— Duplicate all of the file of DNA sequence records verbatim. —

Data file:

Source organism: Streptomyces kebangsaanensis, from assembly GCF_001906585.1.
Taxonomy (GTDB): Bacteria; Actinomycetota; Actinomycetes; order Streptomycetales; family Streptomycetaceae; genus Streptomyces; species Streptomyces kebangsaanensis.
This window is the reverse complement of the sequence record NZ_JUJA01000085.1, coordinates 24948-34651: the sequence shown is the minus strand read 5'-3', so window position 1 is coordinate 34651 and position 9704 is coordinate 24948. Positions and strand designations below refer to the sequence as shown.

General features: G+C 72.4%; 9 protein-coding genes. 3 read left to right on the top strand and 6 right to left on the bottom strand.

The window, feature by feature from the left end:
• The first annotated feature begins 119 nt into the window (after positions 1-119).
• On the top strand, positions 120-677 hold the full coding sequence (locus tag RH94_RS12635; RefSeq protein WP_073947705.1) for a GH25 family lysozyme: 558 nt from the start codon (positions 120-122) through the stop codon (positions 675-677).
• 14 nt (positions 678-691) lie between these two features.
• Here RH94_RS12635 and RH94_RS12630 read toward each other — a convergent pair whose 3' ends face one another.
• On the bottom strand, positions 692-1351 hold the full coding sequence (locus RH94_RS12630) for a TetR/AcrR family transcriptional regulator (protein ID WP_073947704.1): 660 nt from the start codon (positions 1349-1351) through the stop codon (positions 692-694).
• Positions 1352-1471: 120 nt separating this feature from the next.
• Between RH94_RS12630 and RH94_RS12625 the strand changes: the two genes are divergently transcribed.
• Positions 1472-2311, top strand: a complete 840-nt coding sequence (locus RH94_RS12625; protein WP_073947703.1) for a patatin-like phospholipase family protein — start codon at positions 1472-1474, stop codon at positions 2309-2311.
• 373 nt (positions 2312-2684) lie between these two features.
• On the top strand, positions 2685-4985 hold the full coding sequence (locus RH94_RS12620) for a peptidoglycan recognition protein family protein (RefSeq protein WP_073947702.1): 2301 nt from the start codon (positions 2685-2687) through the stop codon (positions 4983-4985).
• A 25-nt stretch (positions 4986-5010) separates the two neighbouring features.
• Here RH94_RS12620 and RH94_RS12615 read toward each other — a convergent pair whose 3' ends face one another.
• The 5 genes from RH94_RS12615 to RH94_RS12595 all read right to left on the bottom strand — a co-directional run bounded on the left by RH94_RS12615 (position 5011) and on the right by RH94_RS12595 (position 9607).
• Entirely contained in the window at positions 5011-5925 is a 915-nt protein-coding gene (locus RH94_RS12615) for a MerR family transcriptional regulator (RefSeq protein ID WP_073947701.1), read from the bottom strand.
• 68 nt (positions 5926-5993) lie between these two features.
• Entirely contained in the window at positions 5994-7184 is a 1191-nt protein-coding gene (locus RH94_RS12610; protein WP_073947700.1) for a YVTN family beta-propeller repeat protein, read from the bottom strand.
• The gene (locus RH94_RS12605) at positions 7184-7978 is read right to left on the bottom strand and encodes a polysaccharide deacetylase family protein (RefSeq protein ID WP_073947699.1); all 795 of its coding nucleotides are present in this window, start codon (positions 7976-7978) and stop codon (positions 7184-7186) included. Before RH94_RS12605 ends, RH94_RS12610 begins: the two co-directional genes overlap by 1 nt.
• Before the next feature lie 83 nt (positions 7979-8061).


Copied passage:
Source organism: Streptomyces kebangsaanensis, from assembly GCF_001906585.1.
Taxonomy (GTDB): Bacteria; Actinomycetota; Actinomycetes; order Streptomycetales; family Streptomycetaceae; genus Streptomyces; species Streptomyces kebangsaanensis.
This window is the reverse complement of the sequence record NZ_JUJA01000085.1, coordinates 24948-34651: the sequence shown is the minus strand read 5'-3', so window position 1 is coordinate 34651 and position 9704 is coordinate 24948. Positions and strand designations below refer to the sequence as shown.

General features: G+C 72.4%; 9 protein-coding genes. 3 read left to right on the top strand and 6 right to left on the bottom strand.

The window, feature by feature from the left end:
• The first annotated feature begins 119 nt into the window (after positions 1-119).
• On the top strand, positions 120-677 hold the full coding sequence (locus tag RH94_RS12635; RefSeq protein WP_073947705.1) for a GH25 family lysozyme: 558 nt from the start codon (positions 120-122) through the stop codon (positions 675-677).
• 14 nt (positions 678-691) lie between these two features.
• Here RH94_RS12635 and RH94_RS12630 read toward each other — a convergent pair whose 3' ends face one another.
• On the bottom strand, positions 692-1351 hold the full coding sequence (locus RH94_RS12630) for a TetR/AcrR family transcriptional regulator (protein ID WP_073947704.1): 660 nt from the start codon (positions 1349-1351) through the stop codon (positions 692-694).
• Positions 1352-1471: 120 nt separating this feature from the next.
• Between RH94_RS12630 and RH94_RS12625 the strand changes: the two genes are divergently transcribed.
• Positions 1472-2311, top strand: a complete 840-nt coding sequence (locus RH94_RS12625; protein WP_073947703.1) for a patatin-like phospholipase family protein — start codon at positions 1472-1474, stop codon at positions 2309-2311.
• 373 nt (positions 2312-2684) lie between these two features.
• On the top strand, positions 2685-4985 hold the full coding sequence (locus RH94_RS12620) for a peptidoglycan recognition protein family protein (RefSeq protein WP_073947702.1): 2301 nt from the start codon (positions 2685-2687) through the stop codon (positions 4983-4985).
• A 25-nt stretch (positions 4986-5010) separates the two neighbouring features.
• Here RH94_RS12620 and RH94_RS12615 read toward each other — a convergent pair whose 3' ends face one another.
• The 5 genes from RH94_RS12615 to RH94_RS12595 all read right to left on the bottom strand — a co-directional run bounded on the left by RH94_RS12615 (position 5011) and on the right by RH94_RS12595 (position 9607).
• Entirely contained in the window at positions 5011-5925 is a 915-nt protein-coding gene (locus RH94_RS12615) for a MerR family transcriptional regulator (RefSeq protein ID WP_073947701.1), read from the bottom strand.
• 68 nt (positions 5926-5993) lie between these two features.
• Entirely contained in the window at positions 5994-7184 is a 1191-nt protein-coding gene (locus RH94_RS12610; protein WP_073947700.1) for a YVTN family beta-propeller repeat protein, read from the bottom strand.
• The gene (locus RH94_RS12605) at positions 7184-7978 is read right to left on the bottom strand and encodes a polysaccharide deacetylase family protein (RefSeq protein ID WP_073947699.1); all 795 of its coding nucleotides are present in this window, start codon (positions 7976-7978) and stop codon (positions 7184-7186) included. Before RH94_RS12605 ends, RH94_RS12610 begins: the two co-directional genes overlap by 1 nt.
• Before the next feature lie 83 nt (positions 7979-8061).